Both the brand name and generic versions of lorazepam are manufactured in oral tablets at strengths of 0.5 mg, 1 mg, and 2 mg.
Lorazepam can also be injected intravenously in a clinical setting and is available in room temperature dosages of 2 mg per ml or 4 mg per ml.
Patients who take lorazepam to manage anxiety symptoms typically use 1 mg to 2 mg of the drug daily, which is divided into several doses.
When used to treat insomnia, approximately 2 mg to 4 mg is taken at bedtime.
Lorazepam is known to cause withdrawal symptoms when taken for longer than two weeks, so patients should not discontinue use of the drug abruptly if they have been taking it for at least that length of time.
Withdrawal symptoms associated with lorazepam can occur regardless of the dose of the medication that is taken.
If you decide to stop taking lorazepam, ask your doctor to help you to gradually lower your daily dose of the medication based on their recommendations in order to avoid uncomfortable symptoms as much as possible.
How do I use lorazepam to treat anxiety?
Lorazepam is used on a short term basis to treat anxiety. After taking lorazepam, patients typically start to feel the effects of the medication in about 20 to 30 minutes.
The effects of the medication may last for up to eight hours. As a result, patients may need to take two to three doses of the drug per day in order to control their anxiety symptoms.
Lorazepam should be used only on a short term basis (typically less than four months) in order to prevent dependence, but it can serve as an effective tool for reducing symptoms of depression while waiting for a longer term drug, such as Lexapro, to take effect.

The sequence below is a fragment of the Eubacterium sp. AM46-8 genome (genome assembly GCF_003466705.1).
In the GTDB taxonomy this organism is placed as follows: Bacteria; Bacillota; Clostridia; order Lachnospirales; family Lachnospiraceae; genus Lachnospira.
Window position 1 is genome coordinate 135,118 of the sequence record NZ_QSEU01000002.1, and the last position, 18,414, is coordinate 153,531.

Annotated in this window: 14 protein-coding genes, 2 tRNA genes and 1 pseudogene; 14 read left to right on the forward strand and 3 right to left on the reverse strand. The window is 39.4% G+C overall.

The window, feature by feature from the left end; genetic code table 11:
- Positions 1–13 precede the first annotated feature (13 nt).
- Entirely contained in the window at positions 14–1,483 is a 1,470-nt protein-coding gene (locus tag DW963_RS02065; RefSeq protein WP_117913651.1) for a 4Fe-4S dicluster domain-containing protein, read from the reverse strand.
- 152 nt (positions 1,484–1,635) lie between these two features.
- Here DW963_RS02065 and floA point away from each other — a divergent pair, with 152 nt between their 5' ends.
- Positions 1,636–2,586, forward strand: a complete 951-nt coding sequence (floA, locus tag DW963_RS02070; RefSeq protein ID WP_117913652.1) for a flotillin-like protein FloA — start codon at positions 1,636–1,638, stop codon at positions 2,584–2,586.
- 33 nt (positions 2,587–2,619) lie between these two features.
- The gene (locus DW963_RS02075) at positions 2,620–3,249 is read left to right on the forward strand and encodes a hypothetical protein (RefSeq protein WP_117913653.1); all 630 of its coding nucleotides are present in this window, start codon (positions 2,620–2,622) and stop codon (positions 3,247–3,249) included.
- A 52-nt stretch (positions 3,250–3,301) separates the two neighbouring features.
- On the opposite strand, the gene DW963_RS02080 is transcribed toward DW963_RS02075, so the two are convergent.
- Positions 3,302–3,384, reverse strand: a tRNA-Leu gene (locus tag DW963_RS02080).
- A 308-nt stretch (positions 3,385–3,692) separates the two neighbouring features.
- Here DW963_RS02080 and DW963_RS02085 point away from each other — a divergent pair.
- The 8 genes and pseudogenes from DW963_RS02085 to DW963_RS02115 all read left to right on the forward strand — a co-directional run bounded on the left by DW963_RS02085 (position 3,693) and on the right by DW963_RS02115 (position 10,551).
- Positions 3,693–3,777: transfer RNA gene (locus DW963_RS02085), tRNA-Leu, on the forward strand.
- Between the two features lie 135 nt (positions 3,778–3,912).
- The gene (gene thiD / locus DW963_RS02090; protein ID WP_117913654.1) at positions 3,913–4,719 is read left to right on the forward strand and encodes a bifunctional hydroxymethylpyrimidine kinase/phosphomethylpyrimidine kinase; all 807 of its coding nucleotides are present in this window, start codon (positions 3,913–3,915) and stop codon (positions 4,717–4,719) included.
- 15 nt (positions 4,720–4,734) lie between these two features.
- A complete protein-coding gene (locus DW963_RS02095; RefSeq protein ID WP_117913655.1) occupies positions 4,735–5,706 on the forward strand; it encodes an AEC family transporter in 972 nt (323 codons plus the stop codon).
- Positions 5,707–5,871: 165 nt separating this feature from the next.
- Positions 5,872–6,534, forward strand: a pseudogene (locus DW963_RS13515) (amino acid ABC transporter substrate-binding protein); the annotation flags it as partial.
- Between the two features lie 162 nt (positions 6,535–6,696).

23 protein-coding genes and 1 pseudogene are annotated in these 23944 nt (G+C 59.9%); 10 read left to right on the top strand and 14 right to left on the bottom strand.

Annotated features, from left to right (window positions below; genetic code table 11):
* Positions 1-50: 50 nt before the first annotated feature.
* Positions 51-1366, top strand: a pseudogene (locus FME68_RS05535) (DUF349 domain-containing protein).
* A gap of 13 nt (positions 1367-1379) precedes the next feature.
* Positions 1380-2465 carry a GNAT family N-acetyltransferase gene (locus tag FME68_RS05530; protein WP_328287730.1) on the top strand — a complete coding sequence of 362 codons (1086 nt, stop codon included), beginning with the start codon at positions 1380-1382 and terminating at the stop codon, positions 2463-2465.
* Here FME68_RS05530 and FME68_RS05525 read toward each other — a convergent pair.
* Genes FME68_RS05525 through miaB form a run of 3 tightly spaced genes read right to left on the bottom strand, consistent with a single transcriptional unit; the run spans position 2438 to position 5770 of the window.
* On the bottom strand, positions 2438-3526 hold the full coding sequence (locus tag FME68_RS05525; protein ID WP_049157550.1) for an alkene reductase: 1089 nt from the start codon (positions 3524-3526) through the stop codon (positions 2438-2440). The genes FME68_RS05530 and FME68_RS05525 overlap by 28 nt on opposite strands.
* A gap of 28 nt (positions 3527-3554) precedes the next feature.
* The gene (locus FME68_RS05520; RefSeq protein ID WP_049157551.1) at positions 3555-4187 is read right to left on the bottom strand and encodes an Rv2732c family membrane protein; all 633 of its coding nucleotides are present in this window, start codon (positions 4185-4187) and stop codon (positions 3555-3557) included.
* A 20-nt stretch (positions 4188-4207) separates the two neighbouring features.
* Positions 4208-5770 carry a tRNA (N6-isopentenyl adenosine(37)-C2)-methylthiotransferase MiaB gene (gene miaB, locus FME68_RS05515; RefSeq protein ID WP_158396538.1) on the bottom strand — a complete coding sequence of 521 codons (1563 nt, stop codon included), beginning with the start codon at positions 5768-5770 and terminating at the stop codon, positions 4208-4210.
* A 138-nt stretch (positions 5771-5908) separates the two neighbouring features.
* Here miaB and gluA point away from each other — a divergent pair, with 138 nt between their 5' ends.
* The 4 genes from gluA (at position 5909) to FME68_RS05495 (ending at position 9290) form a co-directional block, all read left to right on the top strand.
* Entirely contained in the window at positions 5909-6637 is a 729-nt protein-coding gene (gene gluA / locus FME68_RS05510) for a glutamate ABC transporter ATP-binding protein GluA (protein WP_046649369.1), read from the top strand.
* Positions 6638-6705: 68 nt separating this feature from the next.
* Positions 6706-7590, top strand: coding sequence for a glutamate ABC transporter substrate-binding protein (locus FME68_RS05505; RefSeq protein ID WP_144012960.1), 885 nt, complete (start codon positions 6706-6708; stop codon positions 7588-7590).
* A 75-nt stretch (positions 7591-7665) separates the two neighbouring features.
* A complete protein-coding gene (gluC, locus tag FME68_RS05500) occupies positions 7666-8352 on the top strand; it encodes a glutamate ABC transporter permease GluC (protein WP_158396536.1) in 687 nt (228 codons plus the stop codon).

Are there any side effects associated with lorazepam?
Side effects for lorazepam are generally divided into three categories and include common, less common, and serious side effects.
Common side effects of lorazepam include:
Less common side effects include:
- Lack of coordination
Serious side effects include:
- Psychological and physical dependence
- Suicidal thoughts
- Slowed breathing
- Respiratory failure
- Serious allergic reaction
The long term use of lorazepam or use of lorazepam at a higher than recommended dose can increase your risk of becoming dependent on the drug.
Symptoms of dependence may include:
- Body aches
- Muscle weakness
If you experience an allergic reaction to lorazepam, you should seek medical attention immediately.
Symptoms of an allergic reaction include:
Does lorazepam come with any warnings for use?
Lorazepam is associated with several warnings for use due to its potential to cause physical and psychological dependence.
People with a history of drug or alcohol abuse or alcohol withdrawal are considered to be at a greater risk of abusing lorazepam, so it is important to tell your doctor if you have experienced substance abuse or addictive tendencies previously.
Lorazepam can cause life-threatening drug interactions, including respiratory depression, when combined with other medications or substances that suppress the central nervous system, including opioids, alcohol, and other benzodiazepines. Make sure to tell your doctor about any prescriptions, over-the-counter medications, supplements, vitamins, or herbs you are taking for appropriate medical advice.
People who have symptoms of depression may find that their symptoms worsen when using lorazepam.
If you are suffering from depression, it’s important to pay attention to your symptoms and let someone know if your symptoms worsen or you begin experiencing suicidal thoughts while using the medication.
Because lorazepam is associated with an increased risk of abuse and dependence when used for an extended period of time, the drug is typically prescribed for no longer than four months.
Do not extend your use of the drug after the prescription ends without speaking to your doctor.
Lorazepam should not be used by pregnant or breastfeeding mothers due to its potential to cause serious birth defects and life-threatening withdrawal symptoms for the infant.
Are there any withdrawal symptoms associated with lorazepam?